Read This Before You Put Vaseline On Your Dog!

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Vaseline is a legendary petroleum-based protectant that is said to improve scaly skin as well as dry or cracked paws among other uses for dogs.

Can Vaseline be Used on Dogs?

How great are the benefits?

The effectiveness is actually debatable. What’s certain is that many people (pet parents included) swear by Vaseline!

In any case, you’ll be happy to hear that it is rarely harmful. Only if your dog somehow managed to eat a bunch would it be concerning.

Vaseline Can Be Used On Dogs

Though there is another product that we think is superior (which we’ll name in a bit).

When applying Vaseline it’s important to prevent licking, especially excessive licking. While petroleum jelly does not have a high potential for toxicity, ingesting a lot of it could result in your dog having an upset tummy and/or diarrhea.

Licking may or may not be a factor — it depends if the area being treated is easily reached by your dog’s curious mouth!


Our Recommendation: An all-around better alternative is natural and organic ResQ skin treatment.


Petroleum Isn’t Poisonous

Over 140 years later and Vaseline remains a well-known brand, yet it is not without controversy.

There is a surprising fact you should know about before using it on your dog:

Just like mineral oil, it is a derivative of oil refining.

Sounds scary right?

Thankfully it’s not a problem even though skin will absorb some petroleum jelly. Apparently it’s not hazardous because carcinogenic elements have been removed.


Caution: Vaseline is not intended for internal use. Never put it in your dog’s ears or nose. Paws are fine.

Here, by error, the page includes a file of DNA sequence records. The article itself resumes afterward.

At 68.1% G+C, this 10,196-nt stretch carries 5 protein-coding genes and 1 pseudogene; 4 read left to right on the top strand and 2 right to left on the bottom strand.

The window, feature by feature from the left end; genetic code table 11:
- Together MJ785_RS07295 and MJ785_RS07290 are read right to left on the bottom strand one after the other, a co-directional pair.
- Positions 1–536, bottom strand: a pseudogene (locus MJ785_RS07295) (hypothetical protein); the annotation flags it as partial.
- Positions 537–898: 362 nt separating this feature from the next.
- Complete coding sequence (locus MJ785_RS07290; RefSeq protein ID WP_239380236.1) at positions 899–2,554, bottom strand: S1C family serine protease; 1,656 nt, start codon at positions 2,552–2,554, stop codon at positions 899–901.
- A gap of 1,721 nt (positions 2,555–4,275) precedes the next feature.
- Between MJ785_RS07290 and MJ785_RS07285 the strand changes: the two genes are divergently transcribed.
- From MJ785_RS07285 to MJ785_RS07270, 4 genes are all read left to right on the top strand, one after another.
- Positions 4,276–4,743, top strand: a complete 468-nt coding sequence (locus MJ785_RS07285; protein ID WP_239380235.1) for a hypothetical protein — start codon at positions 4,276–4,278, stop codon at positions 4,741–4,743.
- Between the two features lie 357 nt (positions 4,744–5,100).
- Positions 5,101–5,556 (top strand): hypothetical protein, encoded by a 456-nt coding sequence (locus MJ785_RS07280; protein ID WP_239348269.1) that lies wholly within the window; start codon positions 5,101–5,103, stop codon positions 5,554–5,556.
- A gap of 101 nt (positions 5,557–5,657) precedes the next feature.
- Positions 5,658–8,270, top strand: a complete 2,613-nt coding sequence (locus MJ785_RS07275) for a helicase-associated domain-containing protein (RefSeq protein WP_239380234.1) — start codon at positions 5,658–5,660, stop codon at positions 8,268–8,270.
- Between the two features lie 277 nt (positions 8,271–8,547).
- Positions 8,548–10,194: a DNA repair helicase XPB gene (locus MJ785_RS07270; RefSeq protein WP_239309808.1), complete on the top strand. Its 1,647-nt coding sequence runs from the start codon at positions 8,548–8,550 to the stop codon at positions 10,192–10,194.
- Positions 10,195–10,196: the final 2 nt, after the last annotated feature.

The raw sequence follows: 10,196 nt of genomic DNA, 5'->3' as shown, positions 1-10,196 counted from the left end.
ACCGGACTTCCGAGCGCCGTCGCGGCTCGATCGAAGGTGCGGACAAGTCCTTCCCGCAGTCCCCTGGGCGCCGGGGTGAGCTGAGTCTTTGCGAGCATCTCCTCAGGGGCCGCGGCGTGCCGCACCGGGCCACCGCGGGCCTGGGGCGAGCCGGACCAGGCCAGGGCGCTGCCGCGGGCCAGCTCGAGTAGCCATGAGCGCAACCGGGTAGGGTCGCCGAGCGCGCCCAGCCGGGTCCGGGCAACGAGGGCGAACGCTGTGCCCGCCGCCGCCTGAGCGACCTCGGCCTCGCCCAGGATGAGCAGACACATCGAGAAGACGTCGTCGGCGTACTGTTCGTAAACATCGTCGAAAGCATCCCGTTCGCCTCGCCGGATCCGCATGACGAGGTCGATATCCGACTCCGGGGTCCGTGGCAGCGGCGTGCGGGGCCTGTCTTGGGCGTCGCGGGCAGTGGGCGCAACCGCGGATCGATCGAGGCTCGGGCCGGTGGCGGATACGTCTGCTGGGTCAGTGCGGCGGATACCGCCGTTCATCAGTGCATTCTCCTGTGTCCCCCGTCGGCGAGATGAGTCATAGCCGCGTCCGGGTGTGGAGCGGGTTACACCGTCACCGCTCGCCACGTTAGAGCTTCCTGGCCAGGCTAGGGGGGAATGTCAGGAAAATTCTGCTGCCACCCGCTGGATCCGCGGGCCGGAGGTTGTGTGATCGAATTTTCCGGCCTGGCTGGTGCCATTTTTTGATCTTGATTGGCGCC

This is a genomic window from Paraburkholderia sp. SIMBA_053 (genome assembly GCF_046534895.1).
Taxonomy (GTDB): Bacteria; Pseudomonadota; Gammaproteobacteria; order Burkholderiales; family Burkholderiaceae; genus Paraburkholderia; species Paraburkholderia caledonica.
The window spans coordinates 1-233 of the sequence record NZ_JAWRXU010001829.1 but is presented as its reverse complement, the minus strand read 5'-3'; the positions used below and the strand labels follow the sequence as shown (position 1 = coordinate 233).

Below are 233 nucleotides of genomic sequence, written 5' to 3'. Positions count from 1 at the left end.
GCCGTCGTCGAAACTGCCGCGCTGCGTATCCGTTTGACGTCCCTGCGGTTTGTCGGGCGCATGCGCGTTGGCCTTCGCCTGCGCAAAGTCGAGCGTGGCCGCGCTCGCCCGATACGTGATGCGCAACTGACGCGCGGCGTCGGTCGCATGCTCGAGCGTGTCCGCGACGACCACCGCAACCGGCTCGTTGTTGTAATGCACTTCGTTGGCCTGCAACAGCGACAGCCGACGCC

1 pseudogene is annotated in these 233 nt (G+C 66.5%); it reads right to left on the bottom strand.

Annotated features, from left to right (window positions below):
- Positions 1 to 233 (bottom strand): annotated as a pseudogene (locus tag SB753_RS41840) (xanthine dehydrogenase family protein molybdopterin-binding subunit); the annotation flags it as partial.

Go Easy With The Vaseline

While petroleum jelly is relatively safe, a downside is that it can have an opposite intended effect. Acne is a good example of this (although Fido probably isn’t self-conscious about pimples).

In all seriousness, Vaseline can sometimes be counter-productive for your dog’s skin problems.

Some say it blocks pores — sealing in existing moisture only which, in turn, can ultimately dry out the affected area.

Petroleum jelly, particularly when used in excess, can prevent healing since the skin may not be able to properly breathe. It is, after all, only intended to be a protectant.

How About Other Ointments?

Vaseline is similar to Neosporin in that dogs should not be consuming it. Nevertheless, they can both be applied without incident.

Without knowing the reason(s) why you are considering Vaseline, we really can’t point you to the optimal treatment.

For all we know your dog could simply have scaly skin, allergies, Demodectic Mange (AKA Demodicosis) or any number of dermatological conditions.

Have your vet do a check-up. Only then can the best treatment be prescribed.

Vaseline, much like Calamine lotion, can only do so much. In fact, as we alluded to earlier, PJ may only protect vulnerable patches of skin.

Dog Shampoo to The Rescue

It is often the case that a specially formulated shampoo, not Vaseline, really helps to alleviate dermis issues in dogs.

Human shampoo, on the other hand, won’t be beneficial and could actually worsen the situation.

The Bottom Line

Petroleum jelly can be used on dogs. It’s not poisonous as long as you prevent licking of Vaseline.

But harm is possible if enough of the product gets in your dog’s mouth and is ingested. Diarrhea is known to occur in such cases.

Take basic precautions and Vaseline is an option for cracked paws and other mildly dry areas of the skin.

What Do You Think? Have Your Say Below…

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One thought on “Read This Before You Put Vaseline On Your Dog!”

  1. Noreen R. Nugeness says:

    My dog’s groomer informed me that his paw pads are dry and wanted to put something on them. I asked her not to until I consulted with his veterinarian. The information you provided was very helpful and made me realize that, since we live in New England and the temperature was 95 degrees today and tomorrow will also be unseasonably hot, the ground must be very hot for him to walk on without protection.

    I will call the vet tomorrow to see what he suggests I use on him. They could crack, blister and bleed and I want to prevent that and any risk of an infection. Also, my Shih Tzu is only 2 and he is a licker so I know he would be licking his paws once I apply the Vaseline even though it’s not toxic. I still want to see what the vet recommends. Thank you again.

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